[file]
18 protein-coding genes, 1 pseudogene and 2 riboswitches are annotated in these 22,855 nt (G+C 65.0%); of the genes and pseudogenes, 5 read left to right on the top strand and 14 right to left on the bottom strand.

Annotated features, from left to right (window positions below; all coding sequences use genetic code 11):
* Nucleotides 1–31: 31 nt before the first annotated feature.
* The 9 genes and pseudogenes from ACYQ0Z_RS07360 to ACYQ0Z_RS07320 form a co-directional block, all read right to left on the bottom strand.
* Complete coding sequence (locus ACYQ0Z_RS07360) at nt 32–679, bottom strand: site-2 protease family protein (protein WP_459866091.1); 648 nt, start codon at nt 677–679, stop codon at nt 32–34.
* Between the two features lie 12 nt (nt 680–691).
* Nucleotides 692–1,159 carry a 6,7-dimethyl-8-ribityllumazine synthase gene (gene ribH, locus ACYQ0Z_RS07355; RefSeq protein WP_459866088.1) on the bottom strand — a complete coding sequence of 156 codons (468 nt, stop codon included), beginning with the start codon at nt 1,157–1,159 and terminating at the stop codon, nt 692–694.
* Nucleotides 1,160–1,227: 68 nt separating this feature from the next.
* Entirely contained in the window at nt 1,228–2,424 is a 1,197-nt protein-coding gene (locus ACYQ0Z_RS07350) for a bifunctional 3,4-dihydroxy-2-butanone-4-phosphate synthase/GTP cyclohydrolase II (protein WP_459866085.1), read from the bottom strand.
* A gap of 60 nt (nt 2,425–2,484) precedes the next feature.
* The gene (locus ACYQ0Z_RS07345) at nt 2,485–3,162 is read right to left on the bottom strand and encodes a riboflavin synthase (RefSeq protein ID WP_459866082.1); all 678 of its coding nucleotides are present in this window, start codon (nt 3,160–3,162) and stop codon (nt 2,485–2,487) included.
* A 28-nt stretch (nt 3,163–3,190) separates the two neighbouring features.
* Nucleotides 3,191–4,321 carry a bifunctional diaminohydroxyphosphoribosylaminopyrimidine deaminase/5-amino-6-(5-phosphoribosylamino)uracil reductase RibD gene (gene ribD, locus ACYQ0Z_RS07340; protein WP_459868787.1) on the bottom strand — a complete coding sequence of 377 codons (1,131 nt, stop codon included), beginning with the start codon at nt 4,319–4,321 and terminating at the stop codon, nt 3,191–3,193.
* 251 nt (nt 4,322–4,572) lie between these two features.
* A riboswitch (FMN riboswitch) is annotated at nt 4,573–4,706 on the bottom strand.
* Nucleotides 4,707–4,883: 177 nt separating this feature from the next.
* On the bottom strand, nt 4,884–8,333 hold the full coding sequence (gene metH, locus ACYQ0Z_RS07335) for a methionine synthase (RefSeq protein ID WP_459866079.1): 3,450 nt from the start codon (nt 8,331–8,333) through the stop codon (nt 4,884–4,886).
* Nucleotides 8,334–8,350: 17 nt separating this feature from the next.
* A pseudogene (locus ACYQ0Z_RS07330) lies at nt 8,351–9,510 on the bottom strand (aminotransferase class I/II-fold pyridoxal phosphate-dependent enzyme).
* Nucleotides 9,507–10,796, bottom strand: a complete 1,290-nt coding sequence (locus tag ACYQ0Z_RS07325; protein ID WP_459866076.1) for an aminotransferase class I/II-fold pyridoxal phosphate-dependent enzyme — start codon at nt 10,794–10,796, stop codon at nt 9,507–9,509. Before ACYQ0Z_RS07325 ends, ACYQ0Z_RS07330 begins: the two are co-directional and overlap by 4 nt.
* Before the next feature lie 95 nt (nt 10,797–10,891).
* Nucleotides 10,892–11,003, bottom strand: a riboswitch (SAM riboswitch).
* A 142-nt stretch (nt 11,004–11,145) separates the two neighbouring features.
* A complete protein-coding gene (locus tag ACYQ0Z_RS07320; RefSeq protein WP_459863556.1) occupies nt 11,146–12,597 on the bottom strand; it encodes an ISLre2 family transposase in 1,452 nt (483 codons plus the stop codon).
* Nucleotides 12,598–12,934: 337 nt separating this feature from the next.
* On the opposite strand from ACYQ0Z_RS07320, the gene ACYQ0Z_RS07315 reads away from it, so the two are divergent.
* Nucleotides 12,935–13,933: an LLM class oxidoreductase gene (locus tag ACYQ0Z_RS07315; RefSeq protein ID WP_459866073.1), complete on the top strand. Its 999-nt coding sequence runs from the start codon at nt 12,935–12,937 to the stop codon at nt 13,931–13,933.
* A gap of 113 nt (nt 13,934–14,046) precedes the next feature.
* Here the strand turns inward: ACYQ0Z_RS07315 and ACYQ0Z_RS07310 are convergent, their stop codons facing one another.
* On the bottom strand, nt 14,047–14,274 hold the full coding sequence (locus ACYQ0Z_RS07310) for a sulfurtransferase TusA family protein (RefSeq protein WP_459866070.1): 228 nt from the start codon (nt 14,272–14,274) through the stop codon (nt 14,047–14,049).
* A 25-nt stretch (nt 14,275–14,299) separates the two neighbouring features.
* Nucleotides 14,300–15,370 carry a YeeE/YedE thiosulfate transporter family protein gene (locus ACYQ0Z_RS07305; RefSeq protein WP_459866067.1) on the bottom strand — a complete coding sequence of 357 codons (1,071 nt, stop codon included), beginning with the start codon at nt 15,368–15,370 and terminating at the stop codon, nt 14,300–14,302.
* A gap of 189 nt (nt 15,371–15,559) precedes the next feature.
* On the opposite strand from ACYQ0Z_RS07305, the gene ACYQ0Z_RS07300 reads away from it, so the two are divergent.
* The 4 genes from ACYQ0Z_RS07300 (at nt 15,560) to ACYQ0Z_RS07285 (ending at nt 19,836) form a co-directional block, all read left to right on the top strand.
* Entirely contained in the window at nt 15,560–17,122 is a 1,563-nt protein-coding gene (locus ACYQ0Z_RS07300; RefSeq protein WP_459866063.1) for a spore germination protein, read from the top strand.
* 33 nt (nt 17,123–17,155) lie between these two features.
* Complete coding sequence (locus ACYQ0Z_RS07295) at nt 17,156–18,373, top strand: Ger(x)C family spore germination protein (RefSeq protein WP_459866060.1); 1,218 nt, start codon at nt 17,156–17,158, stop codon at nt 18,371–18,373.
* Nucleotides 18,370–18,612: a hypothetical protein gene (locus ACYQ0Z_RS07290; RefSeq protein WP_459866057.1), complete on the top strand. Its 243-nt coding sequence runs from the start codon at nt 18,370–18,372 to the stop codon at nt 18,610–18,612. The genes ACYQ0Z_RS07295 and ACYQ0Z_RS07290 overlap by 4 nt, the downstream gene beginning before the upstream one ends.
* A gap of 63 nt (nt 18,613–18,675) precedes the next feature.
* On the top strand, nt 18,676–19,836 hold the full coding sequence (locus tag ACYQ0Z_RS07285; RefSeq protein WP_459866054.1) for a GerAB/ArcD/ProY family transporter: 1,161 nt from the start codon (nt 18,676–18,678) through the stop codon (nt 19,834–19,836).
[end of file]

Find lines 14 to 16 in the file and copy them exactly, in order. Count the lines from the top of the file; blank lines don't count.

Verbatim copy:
* 251 nt (nt 4,322–4,572) lie between these two features.
* A riboswitch (FMN riboswitch) is annotated at nt 4,573–4,706 on the bottom strand.
* Nucleotides 4,707–4,883: 177 nt separating this feature from the next.